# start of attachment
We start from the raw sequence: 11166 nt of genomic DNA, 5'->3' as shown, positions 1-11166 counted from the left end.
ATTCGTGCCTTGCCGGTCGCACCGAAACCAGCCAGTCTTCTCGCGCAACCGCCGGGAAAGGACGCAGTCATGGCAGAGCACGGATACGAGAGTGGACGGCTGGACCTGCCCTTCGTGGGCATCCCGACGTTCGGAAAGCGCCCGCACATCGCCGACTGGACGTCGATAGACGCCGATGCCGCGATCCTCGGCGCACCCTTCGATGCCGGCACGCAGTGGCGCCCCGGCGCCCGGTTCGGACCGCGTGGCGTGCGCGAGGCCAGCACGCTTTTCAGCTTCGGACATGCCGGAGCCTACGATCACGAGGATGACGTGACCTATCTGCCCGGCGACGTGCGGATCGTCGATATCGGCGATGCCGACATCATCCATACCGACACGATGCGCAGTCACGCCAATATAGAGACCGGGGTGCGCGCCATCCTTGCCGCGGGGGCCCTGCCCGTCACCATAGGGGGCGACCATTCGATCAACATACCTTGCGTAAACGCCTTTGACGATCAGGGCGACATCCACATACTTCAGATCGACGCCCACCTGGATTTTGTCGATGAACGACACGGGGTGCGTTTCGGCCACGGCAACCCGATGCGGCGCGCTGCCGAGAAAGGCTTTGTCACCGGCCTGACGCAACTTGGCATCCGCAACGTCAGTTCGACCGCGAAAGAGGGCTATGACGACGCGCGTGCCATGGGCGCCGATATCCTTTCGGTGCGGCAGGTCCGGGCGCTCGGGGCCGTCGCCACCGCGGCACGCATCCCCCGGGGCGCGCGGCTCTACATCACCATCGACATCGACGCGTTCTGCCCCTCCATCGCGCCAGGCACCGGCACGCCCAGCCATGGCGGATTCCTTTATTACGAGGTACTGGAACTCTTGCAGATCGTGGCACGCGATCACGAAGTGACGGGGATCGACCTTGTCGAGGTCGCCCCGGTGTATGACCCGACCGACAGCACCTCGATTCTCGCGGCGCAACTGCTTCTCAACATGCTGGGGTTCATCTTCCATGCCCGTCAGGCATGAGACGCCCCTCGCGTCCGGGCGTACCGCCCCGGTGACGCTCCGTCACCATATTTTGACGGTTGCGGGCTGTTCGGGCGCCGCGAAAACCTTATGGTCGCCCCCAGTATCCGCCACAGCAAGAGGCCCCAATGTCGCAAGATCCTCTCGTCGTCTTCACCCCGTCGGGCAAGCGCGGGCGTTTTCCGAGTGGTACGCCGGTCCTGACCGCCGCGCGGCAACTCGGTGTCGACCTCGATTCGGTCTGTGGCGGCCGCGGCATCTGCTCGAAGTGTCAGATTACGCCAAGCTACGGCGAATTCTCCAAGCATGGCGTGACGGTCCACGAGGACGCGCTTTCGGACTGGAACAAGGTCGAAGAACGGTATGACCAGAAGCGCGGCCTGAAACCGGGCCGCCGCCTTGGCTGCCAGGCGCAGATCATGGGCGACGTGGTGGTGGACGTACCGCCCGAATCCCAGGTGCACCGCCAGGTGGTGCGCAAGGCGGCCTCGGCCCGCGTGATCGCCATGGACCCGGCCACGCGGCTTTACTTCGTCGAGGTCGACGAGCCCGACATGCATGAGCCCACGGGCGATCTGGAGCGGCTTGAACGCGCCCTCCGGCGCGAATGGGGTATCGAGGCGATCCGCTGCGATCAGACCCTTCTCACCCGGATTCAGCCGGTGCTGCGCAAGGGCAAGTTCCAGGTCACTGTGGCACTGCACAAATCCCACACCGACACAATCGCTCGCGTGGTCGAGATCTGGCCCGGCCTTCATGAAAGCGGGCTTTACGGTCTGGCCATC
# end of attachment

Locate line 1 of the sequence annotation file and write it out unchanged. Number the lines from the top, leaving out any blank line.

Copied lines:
We start from the raw sequence: 11166 nt of genomic DNA, 5'->3' as shown, positions 1-11166 counted from the left end.